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Goodbye USA, Hello Canada!

Today I got my Permanent Residency, which means that I can now live in Canada for the rest of my life. I've waited many years for this (practically since childhood!), and I am very happy. When I crossed the border almost three years ago I felt my life had really begun anew; now that I can relax knowing that I will never have to return to the states I feel I can at last become the person I want to become, something I never felt was possible for me in the states. (But that's another story for another time.) I was euphoric when I saw the word expiration officially crossed out in my passport by Danielle, the lovely green-eyed immigration officer who processed our permanent landing in Canada.

This caps some very intense weeks for me, very rewarding and fulfilling weeks, including a few peak experiences amidst the prosaic stresses of the daily grind. When I can finally catch my breathe in another week or two and start blogging again I'll discuss one of them.

Plus the timing for obtaining our landed status here couldn't be better: since BushCo and the Republicans aren't doing so well in the polls it won't be so easy for them to steal the next election; that's why something very wicked and very tragic will soon befall the states, with grim repercussions to be felt around the globe.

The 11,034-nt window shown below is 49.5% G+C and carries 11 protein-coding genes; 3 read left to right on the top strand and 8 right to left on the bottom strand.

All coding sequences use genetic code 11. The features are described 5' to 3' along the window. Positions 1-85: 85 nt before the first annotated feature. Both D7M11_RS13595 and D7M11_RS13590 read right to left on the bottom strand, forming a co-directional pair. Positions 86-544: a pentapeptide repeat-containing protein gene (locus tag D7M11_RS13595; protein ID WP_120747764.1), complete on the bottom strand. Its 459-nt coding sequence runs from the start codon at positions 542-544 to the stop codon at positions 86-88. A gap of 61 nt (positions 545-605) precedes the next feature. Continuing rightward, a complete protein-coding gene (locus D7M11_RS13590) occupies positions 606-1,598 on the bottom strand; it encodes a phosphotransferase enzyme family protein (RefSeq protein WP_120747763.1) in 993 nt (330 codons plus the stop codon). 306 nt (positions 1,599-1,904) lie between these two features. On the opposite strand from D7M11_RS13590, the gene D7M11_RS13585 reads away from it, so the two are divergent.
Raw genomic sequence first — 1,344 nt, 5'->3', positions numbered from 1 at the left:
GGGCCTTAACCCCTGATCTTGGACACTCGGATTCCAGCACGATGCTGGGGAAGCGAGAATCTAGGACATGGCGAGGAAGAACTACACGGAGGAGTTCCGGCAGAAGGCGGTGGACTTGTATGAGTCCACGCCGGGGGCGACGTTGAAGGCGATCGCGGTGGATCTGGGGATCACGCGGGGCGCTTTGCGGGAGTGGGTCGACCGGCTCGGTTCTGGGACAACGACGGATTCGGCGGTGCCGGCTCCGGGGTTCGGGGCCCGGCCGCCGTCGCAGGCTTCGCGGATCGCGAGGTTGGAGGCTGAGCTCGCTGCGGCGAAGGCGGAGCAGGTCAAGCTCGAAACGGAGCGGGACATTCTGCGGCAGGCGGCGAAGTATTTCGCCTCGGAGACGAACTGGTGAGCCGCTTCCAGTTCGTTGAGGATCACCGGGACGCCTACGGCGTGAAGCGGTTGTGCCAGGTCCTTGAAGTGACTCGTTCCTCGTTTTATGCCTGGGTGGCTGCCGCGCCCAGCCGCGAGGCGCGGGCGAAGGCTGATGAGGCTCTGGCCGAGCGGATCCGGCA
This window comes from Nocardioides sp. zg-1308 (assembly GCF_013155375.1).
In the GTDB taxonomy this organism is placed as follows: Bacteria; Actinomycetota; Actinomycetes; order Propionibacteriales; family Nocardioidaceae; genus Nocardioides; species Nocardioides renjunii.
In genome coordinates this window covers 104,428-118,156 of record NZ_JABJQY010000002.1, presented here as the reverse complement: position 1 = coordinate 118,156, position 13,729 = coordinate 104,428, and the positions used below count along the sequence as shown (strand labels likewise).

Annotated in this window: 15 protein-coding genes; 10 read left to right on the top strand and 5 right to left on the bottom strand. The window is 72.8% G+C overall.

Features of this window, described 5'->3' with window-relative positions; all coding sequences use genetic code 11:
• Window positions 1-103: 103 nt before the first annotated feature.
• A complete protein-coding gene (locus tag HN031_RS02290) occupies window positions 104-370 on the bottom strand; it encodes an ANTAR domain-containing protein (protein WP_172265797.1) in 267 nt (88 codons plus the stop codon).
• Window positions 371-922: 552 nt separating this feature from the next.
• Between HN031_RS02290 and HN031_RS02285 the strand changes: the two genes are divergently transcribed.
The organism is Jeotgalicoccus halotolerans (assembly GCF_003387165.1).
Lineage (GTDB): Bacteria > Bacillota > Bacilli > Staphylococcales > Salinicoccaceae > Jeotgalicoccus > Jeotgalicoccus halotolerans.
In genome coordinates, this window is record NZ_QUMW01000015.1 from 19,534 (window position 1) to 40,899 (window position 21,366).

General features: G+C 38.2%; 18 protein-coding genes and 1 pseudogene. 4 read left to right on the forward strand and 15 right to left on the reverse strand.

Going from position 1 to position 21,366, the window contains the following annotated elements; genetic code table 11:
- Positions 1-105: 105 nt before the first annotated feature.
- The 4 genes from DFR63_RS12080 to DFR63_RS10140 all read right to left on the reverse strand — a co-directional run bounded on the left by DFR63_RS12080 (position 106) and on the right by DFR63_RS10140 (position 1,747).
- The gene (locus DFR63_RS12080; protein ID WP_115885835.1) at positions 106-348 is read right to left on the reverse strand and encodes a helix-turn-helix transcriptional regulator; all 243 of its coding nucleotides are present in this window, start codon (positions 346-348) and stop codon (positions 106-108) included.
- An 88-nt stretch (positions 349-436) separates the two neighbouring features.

What is happening in America today is something that has never happened before in recorded history: Total confrontation. The lies are obvious. The machinery is laid bare. All Americans are being shoved by the deadweight of a broken control machine right in front of each other's faces. Like it or not they cannot choose but see and hear each other. How many Americans will survive a total confrontation?
     —William S. Burroughs, Exterminator!
Canadian citizenship recognizes differences. It praises diversity. It is what we as Canadians choose to have in common with each other. It is a bridge between those who left something to make a new home here and those born here. What keeps the bridge strong is tolerance, fairness, understanding, and compassion. Citizenship has rights and responsibilities. I believe one responsibility of citizenship is to use that tolerance, fairness, understanding and compassion to leaf through the Canadian family album together.
     —Denise Chong, "Being Canadian" in Who Speaks for Canada?